Whether it’s the war on waste, human rights abuses, animal rights or climate change that is your issue of choice (or perhaps you’re concerned about all of them), more of us are taking an interest in making decisions with our money that reflect our values.
Recent research from the Responsible Investment Association Australasia (RIAA) shows that 92% of Australians now expect their super or other investments to be invested responsibly and ethically, and that four in five of us would consider switching providers if our current super or investment fund engaged in activities inconsistent with our values1.
But while the increased interest in responsible and ethical investing is undeniable, there’s still some confusion around what they actually mean.
Responsible and ethical investing explained
In simple terms responsible investing encompasses a range of investment styles and techniques that take into account environmental, social, governance (ESG) and ethical issues within the investment research, analysis, selection and monitoring process.
For example, funds might screen out companies or sectors due to controversial or unethical business practices or negative social impact (negative screening). Other investment strategies may focus on selecting companies or sectors with a stronger focus on sustainability drivers relative to their peers (positive screening).
Some common examples of factors that might typically be considered include:
- Environmental: Waste, pollution, greenhouse gas emissions, clean technology products and services, environmental management practices.
- Social: Workplace health and safety, labour relations and standards, community impacts, human rights.
- Governance: Board independence and diversity, executive pay and incentives, bribery, and corruption, conflicts of interest, shareholder rights.
- Ethical: Tobacco, gambling, weapons, testing on animals, controversial medical research such as stem cell research, live animal exports.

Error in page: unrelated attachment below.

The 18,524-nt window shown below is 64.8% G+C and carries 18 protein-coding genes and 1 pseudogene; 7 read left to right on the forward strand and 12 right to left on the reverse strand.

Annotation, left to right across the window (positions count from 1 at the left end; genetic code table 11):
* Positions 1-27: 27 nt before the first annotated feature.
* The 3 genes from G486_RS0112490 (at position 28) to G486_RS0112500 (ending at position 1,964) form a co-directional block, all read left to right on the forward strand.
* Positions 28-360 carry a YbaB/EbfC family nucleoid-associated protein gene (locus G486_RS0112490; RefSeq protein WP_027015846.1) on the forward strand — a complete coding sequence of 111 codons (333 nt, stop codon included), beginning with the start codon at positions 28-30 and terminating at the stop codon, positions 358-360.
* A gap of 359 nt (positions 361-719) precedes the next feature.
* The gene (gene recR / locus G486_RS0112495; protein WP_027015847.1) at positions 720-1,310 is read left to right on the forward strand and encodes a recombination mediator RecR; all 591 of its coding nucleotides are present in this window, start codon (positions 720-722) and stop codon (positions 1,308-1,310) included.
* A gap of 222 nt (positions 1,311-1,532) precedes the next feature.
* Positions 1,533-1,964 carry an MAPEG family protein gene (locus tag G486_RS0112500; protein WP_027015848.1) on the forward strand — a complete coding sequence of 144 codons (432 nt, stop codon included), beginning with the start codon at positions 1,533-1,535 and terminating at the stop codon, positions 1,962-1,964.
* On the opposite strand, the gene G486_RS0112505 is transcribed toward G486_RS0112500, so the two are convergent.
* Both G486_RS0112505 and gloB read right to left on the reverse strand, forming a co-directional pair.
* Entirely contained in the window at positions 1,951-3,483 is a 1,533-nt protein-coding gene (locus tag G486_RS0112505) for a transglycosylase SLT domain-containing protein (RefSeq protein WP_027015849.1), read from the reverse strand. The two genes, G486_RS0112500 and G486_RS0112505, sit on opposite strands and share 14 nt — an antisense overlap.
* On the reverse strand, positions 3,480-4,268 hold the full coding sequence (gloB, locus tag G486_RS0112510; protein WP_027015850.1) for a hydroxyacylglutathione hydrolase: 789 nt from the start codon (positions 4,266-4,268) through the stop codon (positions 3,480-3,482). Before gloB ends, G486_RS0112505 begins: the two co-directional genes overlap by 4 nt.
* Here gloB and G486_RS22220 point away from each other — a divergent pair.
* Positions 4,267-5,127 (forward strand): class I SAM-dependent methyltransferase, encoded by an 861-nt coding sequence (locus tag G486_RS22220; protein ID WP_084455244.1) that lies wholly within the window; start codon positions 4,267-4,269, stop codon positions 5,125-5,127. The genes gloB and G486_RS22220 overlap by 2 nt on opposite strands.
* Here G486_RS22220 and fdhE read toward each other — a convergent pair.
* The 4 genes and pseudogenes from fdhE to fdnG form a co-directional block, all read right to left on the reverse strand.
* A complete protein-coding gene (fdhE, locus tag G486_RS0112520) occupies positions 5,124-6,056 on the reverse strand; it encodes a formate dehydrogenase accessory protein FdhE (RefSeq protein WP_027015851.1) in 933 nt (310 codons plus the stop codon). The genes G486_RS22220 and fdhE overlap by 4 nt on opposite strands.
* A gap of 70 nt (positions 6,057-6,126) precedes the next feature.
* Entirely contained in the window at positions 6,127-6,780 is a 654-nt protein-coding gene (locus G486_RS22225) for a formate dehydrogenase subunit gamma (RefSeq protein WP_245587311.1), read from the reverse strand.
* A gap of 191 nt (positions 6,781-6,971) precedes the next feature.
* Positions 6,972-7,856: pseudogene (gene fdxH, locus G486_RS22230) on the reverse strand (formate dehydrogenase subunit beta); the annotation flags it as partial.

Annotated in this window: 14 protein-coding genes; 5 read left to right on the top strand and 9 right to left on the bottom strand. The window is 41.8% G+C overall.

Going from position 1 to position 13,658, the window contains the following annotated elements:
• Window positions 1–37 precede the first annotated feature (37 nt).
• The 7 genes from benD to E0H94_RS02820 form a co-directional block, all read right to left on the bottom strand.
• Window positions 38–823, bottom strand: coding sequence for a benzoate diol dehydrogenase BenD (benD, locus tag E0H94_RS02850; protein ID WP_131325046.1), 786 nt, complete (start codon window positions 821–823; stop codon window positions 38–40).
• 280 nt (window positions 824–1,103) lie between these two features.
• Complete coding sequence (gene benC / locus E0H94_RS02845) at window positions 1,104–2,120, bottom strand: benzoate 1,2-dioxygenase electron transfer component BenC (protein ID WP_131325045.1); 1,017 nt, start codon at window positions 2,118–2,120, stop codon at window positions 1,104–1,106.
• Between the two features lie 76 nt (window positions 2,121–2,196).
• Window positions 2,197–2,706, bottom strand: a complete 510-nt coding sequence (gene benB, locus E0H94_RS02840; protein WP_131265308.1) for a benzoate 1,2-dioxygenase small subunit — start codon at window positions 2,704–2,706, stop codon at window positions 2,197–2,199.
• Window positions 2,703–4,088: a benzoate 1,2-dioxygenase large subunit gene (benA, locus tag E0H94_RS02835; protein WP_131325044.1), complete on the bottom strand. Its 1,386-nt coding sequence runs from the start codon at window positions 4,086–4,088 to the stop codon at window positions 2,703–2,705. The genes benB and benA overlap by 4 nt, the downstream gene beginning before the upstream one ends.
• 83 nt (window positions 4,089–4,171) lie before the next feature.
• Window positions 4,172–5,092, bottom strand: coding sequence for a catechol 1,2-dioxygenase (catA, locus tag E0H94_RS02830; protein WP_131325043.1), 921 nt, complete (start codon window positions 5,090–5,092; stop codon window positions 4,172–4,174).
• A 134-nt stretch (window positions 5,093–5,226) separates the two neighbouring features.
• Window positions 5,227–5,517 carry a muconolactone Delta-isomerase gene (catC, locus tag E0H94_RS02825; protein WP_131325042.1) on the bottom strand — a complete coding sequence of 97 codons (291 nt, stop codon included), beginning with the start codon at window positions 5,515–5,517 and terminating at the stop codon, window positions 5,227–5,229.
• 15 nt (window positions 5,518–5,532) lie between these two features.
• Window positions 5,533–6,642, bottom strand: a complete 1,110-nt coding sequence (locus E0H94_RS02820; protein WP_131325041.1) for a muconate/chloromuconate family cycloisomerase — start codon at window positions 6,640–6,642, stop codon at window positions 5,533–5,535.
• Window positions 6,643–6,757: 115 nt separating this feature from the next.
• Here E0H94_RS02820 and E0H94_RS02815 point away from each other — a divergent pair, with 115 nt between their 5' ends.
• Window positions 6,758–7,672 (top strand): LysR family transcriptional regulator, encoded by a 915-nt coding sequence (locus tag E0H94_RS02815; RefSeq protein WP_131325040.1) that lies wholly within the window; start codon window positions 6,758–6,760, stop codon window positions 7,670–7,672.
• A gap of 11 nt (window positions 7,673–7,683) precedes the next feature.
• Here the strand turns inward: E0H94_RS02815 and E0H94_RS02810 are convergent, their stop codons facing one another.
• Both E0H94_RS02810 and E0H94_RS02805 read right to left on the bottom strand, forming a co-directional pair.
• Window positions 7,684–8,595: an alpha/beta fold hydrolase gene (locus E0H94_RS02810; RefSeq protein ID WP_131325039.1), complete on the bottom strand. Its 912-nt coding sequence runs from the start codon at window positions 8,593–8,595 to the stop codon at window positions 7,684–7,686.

The most widely used technique by fund managers is ESG integration, which involves the systematic consideration of ESG risk and return factors alongside financial considerations when making an investment decision.
There’s also impact investing where capital, in the form of your investment, is provided to a business which has the purposeful intention of generating a measurable, beneficial social or environmental impact, in addition to a financial return.
Increasingly fund managers are using a combination of these responsible investing techniques, creating a range of options in the market for customers seeking to line up their own values with their investment profile and appetite for risk.
How to invest responsibly and ethically
When it comes to investing your money – be it your super or other financial investments – it’s become increasingly easier to put your money where your mouth is.
According to RIAA, around 55% of all assets under professional management in Australia were invested responsibly at the end of 20172.
If you’d like to invest more responsibly or ethically it’s important to first consider which issue or issues are of the most importance to you, and how strongly held your convictions are.
Do you prefer avoiding certain industries (for example, the fossil fuel industry) or would you rather favour other industries (such as renewable energy, health-care)? Or perhaps you’re happier with an approach that selects companies that demonstrate the most sustainable characteristics within their industry sector?
What we’re doing at AMP Capital
AMP Capital has been focussed on assessing the environmental, social and corporate governance performance of the companies we invest in since 2001.
In 2007 we signed on to the United Nations-backed Principles for Responsible Investment and we’ve recently completed an ethical divestment strategy in accordance with a new ethical framework and have sold all our investments in companies that manufacture tobacco, cluster munitions, landmines, biological and chemical weapons across our entire portfolio. We are also a founding signatory of global Tobacco-Free Finance Pledge.
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